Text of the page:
Doug Ford’s government has proposed some major changes to education in the province, and will be lifting cap sizes on elementary and high school classes.
It also announced proposed changes for the sexual education curriculum and a ban on cell phones in classrooms.
The province says cellphone use during instructional time will be permitted for educational purposes, for health and medical purposes and to support students with special education needs.
Today, Minister of Education, Lisa Thompson, announced that “students and parents in Ontario can look forward to the implementation of stronger math, STEM, and financial literacy curricula, improved skilled trades opportunities, and a province-wide ban on cellphones in the classroom.”
Thompson said the changes are part of the Ontario government’s ‘Education that Works for You’ initiative.
“This is our plan to protect a sustainable world-class education system for the students of today and the future,” said Thompson. “We will make sure our students are leaving school with the skills they need to build good lives, families and careers right here in Ontario, while ensuring the system is both fiscally sustainable and respectful of parents.”
Thompson said the changes are being made in response to requests from parents.
“Shortly after we came to office we did what the previous government had been afraid to do – and threw the doors open to real, meaningful public and parental input into our education system,” said Thompson.
“We heard from more than 72,000 parents, teachers, students, employers and organizations making this the largest consultation of its kind in Ontario history. The people told us what wasn’t working and what we need to protect.”
According to the province, the plan would include:
- Modernizing classrooms by expanding broadband, developing a new policy that will ban the use of cellphones during class except for educational purposes and modernizing the approach to assessment and evaluation with a renewed focus on equity across the province.
- Introducing changes to education funding that keep resources focused on students in the classroom.
- Supporting teacher mobility, greater transparency, fairness, consistency and accountability to school board hiring practices of teachers.
- Maintaining class sizes for Kindergarten to Grade 3, establishing a consistent approach to class sizes for grades 4 to 8 and aligning secondary class sizes more closely with other Canadian jurisdictions, while introducing a new approach to e-learning and reducing pressure on school boards to put students in portables and split classes.
Curriculum reform will consist of:
- A new math curriculum that will focus on math fundamentals for all grades;
- A renewed focus on STEM, skilled trades and financial literacy
As far as sexual education goes, the province is promising a “modern and age-appropriate Health and Physical Education curriculum that will keep students safe.” Much like the previous Liberal government, parents will be able to keep their children from learning about crucially important topics such as sexual health and gender identity if they so choose. Online modules will be available for parents who want to discuss–or not discuss–sexual health topics with their children.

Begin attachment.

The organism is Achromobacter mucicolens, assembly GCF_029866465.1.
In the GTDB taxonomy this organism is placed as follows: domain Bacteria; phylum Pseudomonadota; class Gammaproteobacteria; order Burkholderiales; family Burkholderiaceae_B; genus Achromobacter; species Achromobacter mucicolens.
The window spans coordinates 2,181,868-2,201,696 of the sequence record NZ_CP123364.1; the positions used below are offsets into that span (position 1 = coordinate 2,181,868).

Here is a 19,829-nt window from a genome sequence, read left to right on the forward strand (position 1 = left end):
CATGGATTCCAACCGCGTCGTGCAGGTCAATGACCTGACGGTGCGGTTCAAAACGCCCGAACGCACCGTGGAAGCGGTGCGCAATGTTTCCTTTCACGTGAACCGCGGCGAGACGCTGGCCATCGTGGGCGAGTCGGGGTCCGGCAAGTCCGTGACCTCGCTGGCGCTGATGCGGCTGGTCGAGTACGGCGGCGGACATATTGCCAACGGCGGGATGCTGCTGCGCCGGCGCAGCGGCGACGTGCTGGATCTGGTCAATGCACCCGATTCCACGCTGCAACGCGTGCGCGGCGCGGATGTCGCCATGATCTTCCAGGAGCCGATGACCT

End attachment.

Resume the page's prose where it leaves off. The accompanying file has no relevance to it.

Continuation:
According to the province, students will learn about mental health in grades 1 to 3, as well as healthy eating; personal safety; caring behaviours and preventing bullying. In grade 1, students will also learn the proper names of body parts, including genitalia.
The province says students will also begin to learn knowledge and skills on important topics like building positive body image (grades 2 and 3), consent (grades 2 and 3), family and healthy relationships (grade 2) and online safety (grades 2 and 3).
Students will also learn about puberty (grades 4 to 6), sexual reproduction (Grade 5) and sexual orientation (grades 5 and 6). Students in grades 4-6 will also learn about addiction and legal and illegal substances, and will be taught the dangers of opioid addiction.
Older students will learn about abstinence (grades 7 and 8), sexting (Grade 7), contraception (grades 7 and 8), tolerance and respect (grades 7 and 8), intercourse (grades 7 and 8), and sexually transmitted infections (grades 7 and 8).
Additionally, in the second half of the Grade 8 school year, students will learn about gender identity and gender expression.
The province says it is committed to discussing the key elements of the proposed plan, including hiring practices and class sizes, through a consultation process that allows partners to provide the benefit of their expertise, experience and ideas.
Some critics say these changes could lead to bloated class sizes and potential job losses.
Every 100 kids in a school averages one fewer teacher under these changes. 1400 kids? 14 fewer teachers. Massive job loss in the secondary panel, and significantly less courses that can be offered as well. #SolidaritywithOSSTF #ETFO #OSSTF #OntEd https://t.co/HSVKe6LNFd
— Mary Fowler (@MFowlerOshawa) March 15, 2019
The province says the consultation that informed the changes included more than 72,000 engagements across three different consultation channels, which included an open submission form, online survey and telephone town halls held in every region of the province.
“We will continue to look for better ways to improve student learning. We will continue to adapt curriculum to address the needs of the modern world. And we will continue to take responsibility for every dollar spent,” said Thompson. “Together we will build on a system that supports careers, promotes well-being and prepares every student for the future.”